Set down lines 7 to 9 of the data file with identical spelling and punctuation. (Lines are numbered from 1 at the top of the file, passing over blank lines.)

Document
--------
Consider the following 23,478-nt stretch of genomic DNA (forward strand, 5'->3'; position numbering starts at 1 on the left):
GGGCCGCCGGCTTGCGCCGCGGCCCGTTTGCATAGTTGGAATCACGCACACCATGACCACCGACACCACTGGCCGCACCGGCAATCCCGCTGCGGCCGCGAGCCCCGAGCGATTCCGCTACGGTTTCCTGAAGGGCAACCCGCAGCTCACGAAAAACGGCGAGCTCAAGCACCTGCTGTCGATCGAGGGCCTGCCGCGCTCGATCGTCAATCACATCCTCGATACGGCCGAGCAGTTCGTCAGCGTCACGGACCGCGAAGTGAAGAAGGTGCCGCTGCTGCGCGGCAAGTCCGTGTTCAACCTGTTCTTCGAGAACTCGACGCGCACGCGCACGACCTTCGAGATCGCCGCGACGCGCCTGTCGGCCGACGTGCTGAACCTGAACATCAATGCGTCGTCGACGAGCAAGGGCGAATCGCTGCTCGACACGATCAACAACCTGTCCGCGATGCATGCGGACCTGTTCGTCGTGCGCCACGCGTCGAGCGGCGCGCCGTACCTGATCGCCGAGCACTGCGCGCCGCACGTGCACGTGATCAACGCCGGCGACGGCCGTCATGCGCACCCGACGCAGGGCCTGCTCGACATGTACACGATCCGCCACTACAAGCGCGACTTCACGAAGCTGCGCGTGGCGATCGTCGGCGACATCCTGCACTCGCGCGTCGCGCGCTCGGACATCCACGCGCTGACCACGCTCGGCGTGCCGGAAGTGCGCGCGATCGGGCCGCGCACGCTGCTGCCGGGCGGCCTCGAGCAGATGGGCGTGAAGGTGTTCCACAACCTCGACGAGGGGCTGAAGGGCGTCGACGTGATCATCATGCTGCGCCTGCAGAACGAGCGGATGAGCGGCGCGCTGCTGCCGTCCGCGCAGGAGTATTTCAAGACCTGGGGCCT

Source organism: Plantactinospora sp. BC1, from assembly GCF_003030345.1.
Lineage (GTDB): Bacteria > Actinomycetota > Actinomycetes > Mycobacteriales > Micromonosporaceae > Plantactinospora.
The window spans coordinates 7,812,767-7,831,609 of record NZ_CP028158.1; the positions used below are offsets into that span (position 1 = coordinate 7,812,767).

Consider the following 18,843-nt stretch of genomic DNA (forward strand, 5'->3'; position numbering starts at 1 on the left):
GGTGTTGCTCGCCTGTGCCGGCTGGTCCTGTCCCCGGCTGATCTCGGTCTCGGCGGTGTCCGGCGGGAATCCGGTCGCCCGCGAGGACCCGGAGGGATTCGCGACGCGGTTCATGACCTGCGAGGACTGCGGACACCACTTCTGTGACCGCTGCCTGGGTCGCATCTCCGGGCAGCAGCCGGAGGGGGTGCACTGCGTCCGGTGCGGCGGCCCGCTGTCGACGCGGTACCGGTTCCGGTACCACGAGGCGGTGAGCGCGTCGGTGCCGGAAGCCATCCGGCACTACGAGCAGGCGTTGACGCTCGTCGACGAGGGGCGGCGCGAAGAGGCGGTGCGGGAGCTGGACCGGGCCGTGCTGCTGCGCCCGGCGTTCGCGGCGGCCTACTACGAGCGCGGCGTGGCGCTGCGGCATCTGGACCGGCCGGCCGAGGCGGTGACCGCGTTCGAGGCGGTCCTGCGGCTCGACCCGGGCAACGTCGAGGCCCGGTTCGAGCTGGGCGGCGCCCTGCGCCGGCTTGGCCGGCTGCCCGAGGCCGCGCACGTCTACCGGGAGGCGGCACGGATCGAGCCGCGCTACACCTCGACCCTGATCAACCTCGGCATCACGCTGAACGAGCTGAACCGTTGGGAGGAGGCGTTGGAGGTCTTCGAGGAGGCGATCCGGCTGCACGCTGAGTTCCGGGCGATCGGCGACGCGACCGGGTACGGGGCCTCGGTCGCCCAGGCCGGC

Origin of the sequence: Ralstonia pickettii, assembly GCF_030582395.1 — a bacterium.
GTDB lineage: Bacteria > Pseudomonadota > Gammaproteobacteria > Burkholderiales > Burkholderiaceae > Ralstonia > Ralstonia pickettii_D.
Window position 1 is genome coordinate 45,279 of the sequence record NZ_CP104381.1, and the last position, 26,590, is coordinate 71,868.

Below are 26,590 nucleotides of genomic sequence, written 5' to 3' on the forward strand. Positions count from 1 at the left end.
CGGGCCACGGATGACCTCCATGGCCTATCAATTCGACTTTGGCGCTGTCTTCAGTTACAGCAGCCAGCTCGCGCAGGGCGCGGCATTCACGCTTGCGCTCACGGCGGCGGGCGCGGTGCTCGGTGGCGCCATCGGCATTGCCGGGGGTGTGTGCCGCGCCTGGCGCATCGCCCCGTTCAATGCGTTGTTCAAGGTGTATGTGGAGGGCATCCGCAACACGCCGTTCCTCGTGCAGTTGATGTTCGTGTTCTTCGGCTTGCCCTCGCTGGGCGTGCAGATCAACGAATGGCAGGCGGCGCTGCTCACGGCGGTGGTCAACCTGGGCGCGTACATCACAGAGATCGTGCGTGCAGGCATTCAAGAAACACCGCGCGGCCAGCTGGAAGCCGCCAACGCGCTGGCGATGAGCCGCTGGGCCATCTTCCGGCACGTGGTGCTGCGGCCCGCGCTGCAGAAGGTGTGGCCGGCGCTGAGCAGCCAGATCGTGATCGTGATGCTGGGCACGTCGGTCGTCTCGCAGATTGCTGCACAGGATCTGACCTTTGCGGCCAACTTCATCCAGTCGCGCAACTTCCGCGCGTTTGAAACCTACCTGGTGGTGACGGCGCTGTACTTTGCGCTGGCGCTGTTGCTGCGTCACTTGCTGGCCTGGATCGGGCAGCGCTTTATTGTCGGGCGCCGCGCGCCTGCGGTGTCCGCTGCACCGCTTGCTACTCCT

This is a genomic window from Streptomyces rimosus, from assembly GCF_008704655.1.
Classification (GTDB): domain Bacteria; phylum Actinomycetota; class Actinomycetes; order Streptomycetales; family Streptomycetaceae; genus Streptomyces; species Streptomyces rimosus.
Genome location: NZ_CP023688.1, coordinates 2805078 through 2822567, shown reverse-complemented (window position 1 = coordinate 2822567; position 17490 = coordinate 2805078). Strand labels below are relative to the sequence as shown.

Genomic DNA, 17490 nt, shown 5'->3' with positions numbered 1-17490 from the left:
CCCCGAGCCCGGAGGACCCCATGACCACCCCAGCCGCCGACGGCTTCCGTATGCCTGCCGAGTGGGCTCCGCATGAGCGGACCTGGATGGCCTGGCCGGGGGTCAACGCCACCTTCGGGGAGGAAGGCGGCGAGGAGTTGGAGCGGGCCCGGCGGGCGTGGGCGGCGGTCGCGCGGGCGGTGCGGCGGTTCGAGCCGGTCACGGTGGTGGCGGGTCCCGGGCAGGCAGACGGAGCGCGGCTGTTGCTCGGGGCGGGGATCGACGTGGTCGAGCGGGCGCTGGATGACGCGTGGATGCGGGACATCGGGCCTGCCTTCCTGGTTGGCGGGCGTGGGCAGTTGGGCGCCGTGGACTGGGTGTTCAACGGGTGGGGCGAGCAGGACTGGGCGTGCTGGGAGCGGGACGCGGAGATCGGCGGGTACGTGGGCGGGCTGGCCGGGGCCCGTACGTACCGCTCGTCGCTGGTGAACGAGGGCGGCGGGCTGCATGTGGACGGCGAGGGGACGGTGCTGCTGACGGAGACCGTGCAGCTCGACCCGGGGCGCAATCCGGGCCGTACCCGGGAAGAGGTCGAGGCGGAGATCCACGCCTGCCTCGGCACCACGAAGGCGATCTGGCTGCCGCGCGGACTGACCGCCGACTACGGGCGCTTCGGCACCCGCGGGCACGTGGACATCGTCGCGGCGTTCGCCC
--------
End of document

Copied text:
GGTGTTGCTCGCCTGTGCCGGCTGGTCCTGTCCCCGGCTGATCTCGGTCTCGGCGGTGTCCGGCGGGAATCCGGTCGCCCGCGAGGACCCGGAGGGATTCGCGACGCGGTTCATGACCTGCGAGGACTGCGGACACCACTTCTGTGACCGCTGCCTGGGTCGCATCTCCGGGCAGCAGCCGGAGGGGGTGCACTGCGTCCGGTGCGGCGGCCCGCTGTCGACGCGGTACCGGTTCCGGTACCACGAGGCGGTGAGCGCGTCGGTGCCGGAAGCCATCCGGCACTACGAGCAGGCGTTGACGCTCGTCGACGAGGGGCGGCGCGAAGAGGCGGTGCGGGAGCTGGACCGGGCCGTGCTGCTGCGCCCGGCGTTCGCGGCGGCCTACTACGAGCGCGGCGTGGCGCTGCGGCATCTGGACCGGCCGGCCGAGGCGGTGACCGCGTTCGAGGCGGTCCTGCGGCTCGACCCGGGCAACGTCGAGGCCCGGTTCGAGCTGGGCGGCGCCCTGCGCCGGCTTGGCCGGCTGCCCGAGGCCGCGCACGTCTACCGGGAGGCGGCACGGATCGAGCCGCGCTACACCTCGACCCTGATCAACCTCGGCATCACGCTGAACGAGCTGAACCGTTGGGAGGAGGCGTTGGAGGTCTTCGAGGAGGCGATCCGGCTGCACGCTGAGTTCCGGGCGATCGGCGACGCGACCGGGTACGGGGCCTCGGTCGCCCAGGCCGGC

Origin of the sequence: Ralstonia pickettii, assembly GCF_030582395.1 — a bacterium.
GTDB lineage: Bacteria > Pseudomonadota > Gammaproteobacteria > Burkholderiales > Burkholderiaceae > Ralstonia > Ralstonia pickettii_D.